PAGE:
Driver’s Seat debuted in This Week magazine on 25 March 1951 under the title Lady, You’re Dead!. It features Inspector Queen and his son, Ellery Queen, solving the unbreakable case. Four brothers own a business. Each own an equal cut. One dies. That cut goes to his widow. The three brothers have squandered their earnings and have fancy women. The widow plays her hand at the board meeting. She knows each brother has been quietly selling off a percentage of their stock to finance their foolishness: gambling, cars, women, etc. The original “contract” drafted between the brothers legally states that when one owns a majority of the stocks, they have the right to buy out the remaining stocks. She’s been buying their sold stocks through “dummies.” The boys have one week…and then…they are OUT. Mortified, they consult their lawyers. She’s right. She’s also found murdered on the day they are to receive their buy-out checks. Stabbed. A rain coat is found sodden on the premises. It belongs to the brothers. Which brother? They are all the same size. Wear the same jacket. And each is covering for the actual killer. Ellery enters the scene and informs his father the killer make a grave mistake in leaving the jacket, as one side is more sodden than the other. It belongs to the man that stuck his arm out the right-hand window to make “signals” while driving (yes boys and girls, in the old days, we used arms, not electronic turn signals, just like on bicycles). Well, one of the brothers drives an imported British auto, which obviously has the steering wheel on the right side of the car, not the left. So, he’s clearly the killer. I say…Why?!?!?!? All the jacket proves is that the fool left it behind. It doesn’t prove he did the deed. So, I find a flaw in this decisive conclusion, and so would any lawyer.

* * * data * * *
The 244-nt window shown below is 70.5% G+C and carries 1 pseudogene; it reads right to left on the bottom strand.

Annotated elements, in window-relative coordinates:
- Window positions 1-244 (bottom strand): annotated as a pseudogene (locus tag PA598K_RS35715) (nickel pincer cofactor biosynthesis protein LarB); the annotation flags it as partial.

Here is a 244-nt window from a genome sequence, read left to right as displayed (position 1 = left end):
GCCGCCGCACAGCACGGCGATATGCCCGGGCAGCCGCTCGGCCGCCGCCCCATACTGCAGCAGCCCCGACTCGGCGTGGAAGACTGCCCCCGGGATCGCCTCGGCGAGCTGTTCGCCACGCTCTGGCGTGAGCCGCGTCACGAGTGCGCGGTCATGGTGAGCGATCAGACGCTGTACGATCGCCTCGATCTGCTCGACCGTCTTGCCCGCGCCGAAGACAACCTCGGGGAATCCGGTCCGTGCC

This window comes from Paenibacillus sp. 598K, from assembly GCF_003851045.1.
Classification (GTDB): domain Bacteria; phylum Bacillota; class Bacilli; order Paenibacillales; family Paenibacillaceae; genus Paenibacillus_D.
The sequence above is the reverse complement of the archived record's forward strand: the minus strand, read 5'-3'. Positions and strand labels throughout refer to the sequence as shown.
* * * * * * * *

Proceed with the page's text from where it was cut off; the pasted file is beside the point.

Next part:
Victor Canning’s The Cautious Safe-Cracker is more of a humorous irony tale than a mystery. Originally published 4 July 1954 in This Week magazine, the protagonist is a bad-luck safe-cracker that strives for one last big hurrah. Carefully planned to the last detail, he enters the widower’s home, opens the safe, extracts the jewels…only to discover the man-of-the-house dead. Cause of death was likely a heart attack, on the way down to the floor he smacked his head and bled. The thief is in a predicament. Caught with the jewels, he’ll surely hang for murder. Unable to simply toss the jewels back in the case and pretend he never was there, he steals out into the night, tosses the jewels into an abandoned, long-unused well, walks into town, and does his utmost to establish an alibi. All goes awry. He tosses a brick through a storefront window. Nothing. Enters, steals from the cigar shop. Nothing. The dog doesn’t assault him. The owner doesn’t wake. Good grief. Realizing it’s a botched attempt, he makes to leave. The dog suddenly decides to maul him. Screaming, the owner wakes, and the cops finally make an appearance. He’s arrested, jailed, serves his time, gets out, goes to retrieve the jewels…only to discover the town has filled the well with cement and erected a monument to the memory of the dead man on the well’s site.